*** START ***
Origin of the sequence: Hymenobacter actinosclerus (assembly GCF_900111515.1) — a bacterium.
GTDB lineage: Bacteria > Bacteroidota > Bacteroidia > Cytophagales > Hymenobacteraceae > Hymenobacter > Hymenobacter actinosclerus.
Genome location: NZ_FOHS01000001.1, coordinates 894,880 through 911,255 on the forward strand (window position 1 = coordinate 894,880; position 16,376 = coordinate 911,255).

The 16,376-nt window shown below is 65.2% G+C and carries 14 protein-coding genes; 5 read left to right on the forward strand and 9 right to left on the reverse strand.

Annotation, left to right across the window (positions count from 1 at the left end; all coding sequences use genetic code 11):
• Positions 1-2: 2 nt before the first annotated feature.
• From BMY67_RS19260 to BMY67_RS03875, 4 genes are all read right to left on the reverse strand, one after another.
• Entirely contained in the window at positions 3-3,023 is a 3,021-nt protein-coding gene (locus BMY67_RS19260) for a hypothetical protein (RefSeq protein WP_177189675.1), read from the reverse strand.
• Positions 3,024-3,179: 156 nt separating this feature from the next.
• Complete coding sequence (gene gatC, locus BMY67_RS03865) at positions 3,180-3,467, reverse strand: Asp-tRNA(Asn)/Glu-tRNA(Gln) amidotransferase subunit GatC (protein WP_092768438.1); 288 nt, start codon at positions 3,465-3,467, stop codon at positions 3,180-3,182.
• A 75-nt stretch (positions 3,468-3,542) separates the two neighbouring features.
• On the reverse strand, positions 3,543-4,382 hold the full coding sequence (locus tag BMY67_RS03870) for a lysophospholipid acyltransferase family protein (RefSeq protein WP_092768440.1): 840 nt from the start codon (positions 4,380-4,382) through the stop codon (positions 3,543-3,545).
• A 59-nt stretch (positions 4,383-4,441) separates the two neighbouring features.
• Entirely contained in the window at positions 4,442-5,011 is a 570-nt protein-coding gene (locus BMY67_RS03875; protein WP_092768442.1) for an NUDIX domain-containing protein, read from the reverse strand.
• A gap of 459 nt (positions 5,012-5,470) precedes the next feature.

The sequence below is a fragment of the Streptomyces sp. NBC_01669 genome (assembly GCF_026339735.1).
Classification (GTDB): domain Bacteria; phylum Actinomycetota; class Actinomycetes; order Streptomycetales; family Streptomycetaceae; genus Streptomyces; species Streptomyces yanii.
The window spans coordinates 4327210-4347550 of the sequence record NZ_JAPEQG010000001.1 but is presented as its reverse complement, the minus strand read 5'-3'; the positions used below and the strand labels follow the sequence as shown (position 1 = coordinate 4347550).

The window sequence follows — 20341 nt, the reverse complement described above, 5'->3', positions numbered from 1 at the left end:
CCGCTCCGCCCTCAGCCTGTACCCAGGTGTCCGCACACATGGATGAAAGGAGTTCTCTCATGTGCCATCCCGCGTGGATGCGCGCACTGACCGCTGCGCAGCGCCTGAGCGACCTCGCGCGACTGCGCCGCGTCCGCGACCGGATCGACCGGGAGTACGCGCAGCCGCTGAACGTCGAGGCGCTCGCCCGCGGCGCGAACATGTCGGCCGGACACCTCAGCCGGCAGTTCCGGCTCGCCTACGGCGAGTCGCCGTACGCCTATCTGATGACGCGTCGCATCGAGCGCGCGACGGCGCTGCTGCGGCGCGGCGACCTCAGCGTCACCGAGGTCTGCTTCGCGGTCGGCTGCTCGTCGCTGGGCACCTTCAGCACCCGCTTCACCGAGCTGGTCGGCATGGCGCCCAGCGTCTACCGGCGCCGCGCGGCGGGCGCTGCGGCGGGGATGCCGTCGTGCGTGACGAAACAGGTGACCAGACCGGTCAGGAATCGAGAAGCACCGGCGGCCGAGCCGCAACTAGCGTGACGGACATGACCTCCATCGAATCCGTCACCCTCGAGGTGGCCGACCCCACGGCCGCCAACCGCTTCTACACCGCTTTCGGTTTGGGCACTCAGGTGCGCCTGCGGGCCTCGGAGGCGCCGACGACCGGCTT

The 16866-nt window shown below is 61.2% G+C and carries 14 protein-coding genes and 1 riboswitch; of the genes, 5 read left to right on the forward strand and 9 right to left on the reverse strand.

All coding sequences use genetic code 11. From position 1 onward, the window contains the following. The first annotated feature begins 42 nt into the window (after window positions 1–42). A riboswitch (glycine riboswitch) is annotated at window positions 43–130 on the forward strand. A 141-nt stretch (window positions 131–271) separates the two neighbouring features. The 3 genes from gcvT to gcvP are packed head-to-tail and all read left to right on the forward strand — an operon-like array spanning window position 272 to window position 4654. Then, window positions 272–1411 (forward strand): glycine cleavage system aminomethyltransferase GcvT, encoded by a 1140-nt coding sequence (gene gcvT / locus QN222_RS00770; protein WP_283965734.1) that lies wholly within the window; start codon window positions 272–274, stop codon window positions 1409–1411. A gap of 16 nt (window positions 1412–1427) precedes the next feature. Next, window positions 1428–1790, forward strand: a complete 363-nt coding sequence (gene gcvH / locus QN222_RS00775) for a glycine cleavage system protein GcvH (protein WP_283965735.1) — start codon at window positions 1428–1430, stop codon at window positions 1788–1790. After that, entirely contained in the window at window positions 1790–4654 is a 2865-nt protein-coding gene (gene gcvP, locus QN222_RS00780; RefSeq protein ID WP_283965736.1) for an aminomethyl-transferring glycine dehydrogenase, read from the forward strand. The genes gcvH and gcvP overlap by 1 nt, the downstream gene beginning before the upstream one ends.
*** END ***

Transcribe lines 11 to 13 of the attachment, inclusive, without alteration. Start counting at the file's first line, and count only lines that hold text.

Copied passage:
• A 75-nt stretch (positions 3,468-3,542) separates the two neighbouring features.
• On the reverse strand, positions 3,543-4,382 hold the full coding sequence (locus tag BMY67_RS03870) for a lysophospholipid acyltransferase family protein (RefSeq protein WP_092768440.1): 840 nt from the start codon (positions 4,380-4,382) through the stop codon (positions 3,543-3,545).
• A 59-nt stretch (positions 4,383-4,441) separates the two neighbouring features.